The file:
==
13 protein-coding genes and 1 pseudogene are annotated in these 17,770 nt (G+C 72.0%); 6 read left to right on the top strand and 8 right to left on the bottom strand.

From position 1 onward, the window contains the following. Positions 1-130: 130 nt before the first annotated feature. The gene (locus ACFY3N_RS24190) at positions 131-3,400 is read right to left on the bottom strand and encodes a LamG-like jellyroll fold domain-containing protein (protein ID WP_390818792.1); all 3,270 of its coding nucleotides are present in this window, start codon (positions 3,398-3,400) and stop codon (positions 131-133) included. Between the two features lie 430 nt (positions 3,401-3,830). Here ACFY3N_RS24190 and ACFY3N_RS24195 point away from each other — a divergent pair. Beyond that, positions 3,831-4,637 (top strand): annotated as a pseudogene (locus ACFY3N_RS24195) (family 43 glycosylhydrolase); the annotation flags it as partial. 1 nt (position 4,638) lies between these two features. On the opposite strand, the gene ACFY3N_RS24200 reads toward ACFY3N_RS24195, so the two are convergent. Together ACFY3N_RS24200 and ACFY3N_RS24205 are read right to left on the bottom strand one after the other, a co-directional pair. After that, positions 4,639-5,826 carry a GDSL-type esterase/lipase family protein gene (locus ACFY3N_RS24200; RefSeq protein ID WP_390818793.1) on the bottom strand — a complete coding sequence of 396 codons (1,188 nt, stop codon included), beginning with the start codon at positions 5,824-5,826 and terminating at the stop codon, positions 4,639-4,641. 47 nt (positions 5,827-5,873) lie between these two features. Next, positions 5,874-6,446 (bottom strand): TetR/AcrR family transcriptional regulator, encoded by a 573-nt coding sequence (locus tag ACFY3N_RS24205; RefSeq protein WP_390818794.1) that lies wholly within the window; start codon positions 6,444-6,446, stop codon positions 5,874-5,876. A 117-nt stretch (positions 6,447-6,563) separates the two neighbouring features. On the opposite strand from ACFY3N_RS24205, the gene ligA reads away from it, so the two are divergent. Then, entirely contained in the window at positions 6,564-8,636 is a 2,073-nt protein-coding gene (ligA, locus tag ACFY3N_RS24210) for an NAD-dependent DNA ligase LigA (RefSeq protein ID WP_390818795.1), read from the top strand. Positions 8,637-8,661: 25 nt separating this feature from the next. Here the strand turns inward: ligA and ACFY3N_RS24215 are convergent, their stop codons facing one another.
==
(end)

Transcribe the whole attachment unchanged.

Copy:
13 protein-coding genes and 1 pseudogene are annotated in these 17,770 nt (G+C 72.0%); 6 read left to right on the top strand and 8 right to left on the bottom strand.

From position 1 onward, the window contains the following. Positions 1-130: 130 nt before the first annotated feature. The gene (locus ACFY3N_RS24190) at positions 131-3,400 is read right to left on the bottom strand and encodes a LamG-like jellyroll fold domain-containing protein (protein ID WP_390818792.1); all 3,270 of its coding nucleotides are present in this window, start codon (positions 3,398-3,400) and stop codon (positions 131-133) included. Between the two features lie 430 nt (positions 3,401-3,830). Here ACFY3N_RS24190 and ACFY3N_RS24195 point away from each other — a divergent pair. Beyond that, positions 3,831-4,637 (top strand): annotated as a pseudogene (locus ACFY3N_RS24195) (family 43 glycosylhydrolase); the annotation flags it as partial. 1 nt (position 4,638) lies between these two features. On the opposite strand, the gene ACFY3N_RS24200 reads toward ACFY3N_RS24195, so the two are convergent. Together ACFY3N_RS24200 and ACFY3N_RS24205 are read right to left on the bottom strand one after the other, a co-directional pair. After that, positions 4,639-5,826 carry a GDSL-type esterase/lipase family protein gene (locus ACFY3N_RS24200; RefSeq protein ID WP_390818793.1) on the bottom strand — a complete coding sequence of 396 codons (1,188 nt, stop codon included), beginning with the start codon at positions 5,824-5,826 and terminating at the stop codon, positions 4,639-4,641. 47 nt (positions 5,827-5,873) lie between these two features. Next, positions 5,874-6,446 (bottom strand): TetR/AcrR family transcriptional regulator, encoded by a 573-nt coding sequence (locus tag ACFY3N_RS24205; RefSeq protein WP_390818794.1) that lies wholly within the window; start codon positions 6,444-6,446, stop codon positions 5,874-5,876. A 117-nt stretch (positions 6,447-6,563) separates the two neighbouring features. On the opposite strand from ACFY3N_RS24205, the gene ligA reads away from it, so the two are divergent. Then, entirely contained in the window at positions 6,564-8,636 is a 2,073-nt protein-coding gene (ligA, locus tag ACFY3N_RS24210) for an NAD-dependent DNA ligase LigA (RefSeq protein ID WP_390818795.1), read from the top strand. Positions 8,637-8,661: 25 nt separating this feature from the next. Here the strand turns inward: ligA and ACFY3N_RS24215 are convergent, their stop codons facing one another.